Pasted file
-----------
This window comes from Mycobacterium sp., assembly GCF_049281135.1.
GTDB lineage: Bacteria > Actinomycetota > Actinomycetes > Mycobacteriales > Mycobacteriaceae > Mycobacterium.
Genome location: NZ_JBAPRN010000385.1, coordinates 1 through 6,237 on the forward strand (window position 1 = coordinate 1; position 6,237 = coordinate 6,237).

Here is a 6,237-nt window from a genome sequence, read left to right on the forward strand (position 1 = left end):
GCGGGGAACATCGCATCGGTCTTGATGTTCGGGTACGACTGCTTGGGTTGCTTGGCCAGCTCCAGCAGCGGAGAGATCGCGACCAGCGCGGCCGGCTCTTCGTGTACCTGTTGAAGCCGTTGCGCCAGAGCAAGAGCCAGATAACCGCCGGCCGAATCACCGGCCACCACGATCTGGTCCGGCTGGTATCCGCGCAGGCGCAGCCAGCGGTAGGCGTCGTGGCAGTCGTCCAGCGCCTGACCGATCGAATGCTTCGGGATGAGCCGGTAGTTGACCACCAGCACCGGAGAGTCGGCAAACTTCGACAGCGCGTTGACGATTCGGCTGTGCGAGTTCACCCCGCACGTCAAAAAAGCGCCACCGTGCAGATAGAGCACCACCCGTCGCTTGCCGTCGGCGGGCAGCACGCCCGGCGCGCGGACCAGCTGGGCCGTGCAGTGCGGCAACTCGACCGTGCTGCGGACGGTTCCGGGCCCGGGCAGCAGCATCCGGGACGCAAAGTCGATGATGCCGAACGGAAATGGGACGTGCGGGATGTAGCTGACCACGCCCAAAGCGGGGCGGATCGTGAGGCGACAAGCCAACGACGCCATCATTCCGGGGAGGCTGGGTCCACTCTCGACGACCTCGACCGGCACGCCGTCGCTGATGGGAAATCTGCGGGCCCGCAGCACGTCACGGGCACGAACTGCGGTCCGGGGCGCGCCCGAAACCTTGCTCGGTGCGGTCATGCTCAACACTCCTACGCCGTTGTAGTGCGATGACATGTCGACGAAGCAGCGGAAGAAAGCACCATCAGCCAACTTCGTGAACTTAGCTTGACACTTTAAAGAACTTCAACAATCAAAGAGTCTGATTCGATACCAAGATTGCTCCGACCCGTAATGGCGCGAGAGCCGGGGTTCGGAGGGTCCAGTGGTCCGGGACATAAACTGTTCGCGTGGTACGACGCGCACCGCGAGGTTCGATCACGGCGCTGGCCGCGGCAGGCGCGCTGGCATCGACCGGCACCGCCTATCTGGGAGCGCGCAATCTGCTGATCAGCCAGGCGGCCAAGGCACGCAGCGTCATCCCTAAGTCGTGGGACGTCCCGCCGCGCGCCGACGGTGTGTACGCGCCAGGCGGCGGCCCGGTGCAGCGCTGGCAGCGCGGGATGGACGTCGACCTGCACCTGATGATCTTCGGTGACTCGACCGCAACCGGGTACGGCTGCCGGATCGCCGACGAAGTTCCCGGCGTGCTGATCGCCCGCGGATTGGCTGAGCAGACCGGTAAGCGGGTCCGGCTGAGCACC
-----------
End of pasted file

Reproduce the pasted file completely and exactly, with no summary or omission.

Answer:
This window comes from Mycobacterium sp., assembly GCF_049281135.1.
GTDB lineage: Bacteria > Actinomycetota > Actinomycetes > Mycobacteriales > Mycobacteriaceae > Mycobacterium.
Genome location: NZ_JBAPRN010000385.1, coordinates 1 through 6,237 on the forward strand (window position 1 = coordinate 1; position 6,237 = coordinate 6,237).

Here is a 6,237-nt window from a genome sequence, read left to right on the forward strand (position 1 = left end):
GCGGGGAACATCGCATCGGTCTTGATGTTCGGGTACGACTGCTTGGGTTGCTTGGCCAGCTCCAGCAGCGGAGAGATCGCGACCAGCGCGGCCGGCTCTTCGTGTACCTGTTGAAGCCGTTGCGCCAGAGCAAGAGCCAGATAACCGCCGGCCGAATCACCGGCCACCACGATCTGGTCCGGCTGGTATCCGCGCAGGCGCAGCCAGCGGTAGGCGTCGTGGCAGTCGTCCAGCGCCTGACCGATCGAATGCTTCGGGATGAGCCGGTAGTTGACCACCAGCACCGGAGAGTCGGCAAACTTCGACAGCGCGTTGACGATTCGGCTGTGCGAGTTCACCCCGCACGTCAAAAAAGCGCCACCGTGCAGATAGAGCACCACCCGTCGCTTGCCGTCGGCGGGCAGCACGCCCGGCGCGCGGACCAGCTGGGCCGTGCAGTGCGGCAACTCGACCGTGCTGCGGACGGTTCCGGGCCCGGGCAGCAGCATCCGGGACGCAAAGTCGATGATGCCGAACGGAAATGGGACGTGCGGGATGTAGCTGACCACGCCCAAAGCGGGGCGGATCGTGAGGCGACAAGCCAACGACGCCATCATTCCGGGGAGGCTGGGTCCACTCTCGACGACCTCGACCGGCACGCCGTCGCTGATGGGAAATCTGCGGGCCCGCAGCACGTCACGGGCACGAACTGCGGTCCGGGGCGCGCCCGAAACCTTGCTCGGTGCGGTCATGCTCAACACTCCTACGCCGTTGTAGTGCGATGACATGTCGACGAAGCAGCGGAAGAAAGCACCATCAGCCAACTTCGTGAACTTAGCTTGACACTTTAAAGAACTTCAACAATCAAAGAGTCTGATTCGATACCAAGATTGCTCCGACCCGTAATGGCGCGAGAGCCGGGGTTCGGAGGGTCCAGTGGTCCGGGACATAAACTGTTCGCGTGGTACGACGCGCACCGCGAGGTTCGATCACGGCGCTGGCCGCGGCAGGCGCGCTGGCATCGACCGGCACCGCCTATCTGGGAGCGCGCAATCTGCTGATCAGCCAGGCGGCCAAGGCACGCAGCGTCATCCCTAAGTCGTGGGACGTCCCGCCGCGCGCCGACGGTGTGTACGCGCCAGGCGGCGGCCCGGTGCAGCGCTGGCAGCGCGGGATGGACGTCGACCTGCACCTGATGATCTTCGGTGACTCGACCGCAACCGGGTACGGCTGCCGGATCGCCGACGAAGTTCCCGGCGTGCTGATCGCCCGCGGATTGGCTGAGCAGACCGGTAAGCGGGTCCGGCTGAGCACC